if((b_S == 1) & (b_DA == 1) & (b_RW == 1)) // & (b_BF == 0))
	{
		while(b_BF == 1);

		sspbuf = I2C_Donnee[Compteur];	
		do 
		{													// Yes - Write data again
			clear_bit( sspcon1, WCOL);					// Done waiting, clear the WCOL flag
			sspbuf = I2C_Donnee[Compteur];							// Write the data to the SSP Buffer register
		}					
		while	
		( test_bit(sspcon1, WCOL) == 1);	

		b_CKP = 1;
		b_SSPIF = 0;
		Compteur++;
		return 0;
	}

 

But every thinks is not working correctly : after living the if statement the SDA remain at level 0. And I see that BF bit is set. But I don't why.

 

Jean-Marie

Share this post


Link to post
Share on other sites

Hi Jean-Marie,

 

You have a double write to sspbif in your routines.

 

			sspbuf = I2C_Donnee[Compteur];	
		do 
		{													// Yes - Write data again
			clear_bit( sspcon1, WCOL);					// Done waiting, clear the WCOL flag
			sspbuf = I2C_Donnee[Compteur];							// Write the data to

 

This may not be helping you.

 

Cheers

 

Reynard

Share this post


Link to post
Share on other sites

Thanks Reynard. But that did not solve my problem.

 

Some news :

 

I use the the asm file for 18F of the AN734, compile it and programme the 18F4520.

 

Then from the master I send a write order for 4 bytes and a read order of 4 bytes also.

I obtain exactly the same behaviour than with my own C code : after the read operation the SDA remain low. The first part of the picture correspond to the write operation. The second is the read one :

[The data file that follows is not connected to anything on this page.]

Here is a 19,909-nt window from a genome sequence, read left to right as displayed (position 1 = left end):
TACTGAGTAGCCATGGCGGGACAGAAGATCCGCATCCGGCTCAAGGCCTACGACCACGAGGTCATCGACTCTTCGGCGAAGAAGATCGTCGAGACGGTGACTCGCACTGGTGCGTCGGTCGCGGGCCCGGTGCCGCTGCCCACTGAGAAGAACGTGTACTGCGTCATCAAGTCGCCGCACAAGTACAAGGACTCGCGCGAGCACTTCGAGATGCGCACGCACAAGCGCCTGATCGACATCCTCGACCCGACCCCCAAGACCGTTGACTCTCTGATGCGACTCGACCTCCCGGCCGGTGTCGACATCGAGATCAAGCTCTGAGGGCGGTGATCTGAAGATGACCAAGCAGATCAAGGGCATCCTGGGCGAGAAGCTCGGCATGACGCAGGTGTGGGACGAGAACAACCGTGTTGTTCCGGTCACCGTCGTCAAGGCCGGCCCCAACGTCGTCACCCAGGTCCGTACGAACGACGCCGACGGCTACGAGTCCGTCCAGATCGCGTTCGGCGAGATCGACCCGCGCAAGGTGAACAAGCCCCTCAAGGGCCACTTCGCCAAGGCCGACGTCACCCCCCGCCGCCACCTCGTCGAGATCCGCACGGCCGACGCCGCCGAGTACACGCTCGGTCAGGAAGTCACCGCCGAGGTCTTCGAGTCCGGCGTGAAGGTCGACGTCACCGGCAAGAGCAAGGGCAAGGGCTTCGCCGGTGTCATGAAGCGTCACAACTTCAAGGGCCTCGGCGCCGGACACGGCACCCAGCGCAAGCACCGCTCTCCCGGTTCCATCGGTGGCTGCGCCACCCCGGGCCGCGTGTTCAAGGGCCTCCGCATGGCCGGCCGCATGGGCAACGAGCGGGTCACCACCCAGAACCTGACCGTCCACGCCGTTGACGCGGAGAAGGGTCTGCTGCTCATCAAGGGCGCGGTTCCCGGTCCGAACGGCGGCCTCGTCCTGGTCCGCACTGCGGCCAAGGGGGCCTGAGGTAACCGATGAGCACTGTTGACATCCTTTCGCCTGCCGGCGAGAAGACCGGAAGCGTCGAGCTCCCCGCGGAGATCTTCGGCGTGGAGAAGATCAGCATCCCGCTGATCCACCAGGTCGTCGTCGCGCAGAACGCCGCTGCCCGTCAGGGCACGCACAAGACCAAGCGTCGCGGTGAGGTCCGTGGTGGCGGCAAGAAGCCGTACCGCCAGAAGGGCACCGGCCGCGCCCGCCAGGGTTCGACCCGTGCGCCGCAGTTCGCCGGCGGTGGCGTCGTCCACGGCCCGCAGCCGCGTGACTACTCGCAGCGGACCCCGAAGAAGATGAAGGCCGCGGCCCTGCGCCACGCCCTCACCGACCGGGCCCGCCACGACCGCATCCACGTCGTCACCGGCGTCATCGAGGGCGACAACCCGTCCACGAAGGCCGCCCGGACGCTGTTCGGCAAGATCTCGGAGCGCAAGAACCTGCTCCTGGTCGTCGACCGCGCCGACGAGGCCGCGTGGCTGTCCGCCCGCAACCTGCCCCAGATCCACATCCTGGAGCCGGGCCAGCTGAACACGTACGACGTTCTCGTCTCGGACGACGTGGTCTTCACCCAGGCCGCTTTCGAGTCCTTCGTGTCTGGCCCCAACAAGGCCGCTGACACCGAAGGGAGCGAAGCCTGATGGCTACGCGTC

I2C%20slave%20ASM%20AN736.JPG

 

After this if I perform a new write operation from the master, the master ramin in the initialisation function, which same normal as the SDA is low.

If I reset the slave before performing this second write operation, the master work fine.

 

So my slave procedure or the AN736 procedure give the same result : said the SDA line remain low after the read operation. And as a reset of the slave allow the SDA to be hight again I think the problem is coming from the slave.

 

If that supposition correct ? If yes what is the problem ?

Share this post


Link to post
Share on other sites

Hi Jean-Marie,

 

Your slave has not recieved a NAK from the master to say send no more data, therefore the slave still has control of the SDA line as it thinks the master wants more data.

 

Cheers

 

Reynard

 

ps. What are you using to capture your waveforms ? Look like a nice tool to have.

Share this post


Link to post
Share on other sites

Reynard,

 

After the read section I send a stop : code is as follow :

 

void ConnexionJulabo_Read(unsigned char Temperature[])
{
unsigned char Adresse[1];
Adresse[0] = 0b10011001; // adresse en mode écriture

I2Cjms_Initialise();
I2CjmsWrite(Adresse, 1);

Temperature[0] = I2CjmsReadSimple();
Temperature[1] = I2CjmsReadSimple();
Temperature[2] = I2CjmsReadSimple();
Temperature[3] = I2CjmsReadSimple();
I2Cjms_Stop();
}

void I2Cjms_Stop()
{
b_SSPIF = 0;
b_PEN = 1;  // send a stop 
while ((b_ACKSTAT != 0) & (b_SSPIF == 0)) 
{
	Start_Flag = 0;
}

b_SSPIF = 0; 
b_SSPEN = 0; // disable the SSP module
}

 

I use the same stop function after write action and in that case the STOP bit is send.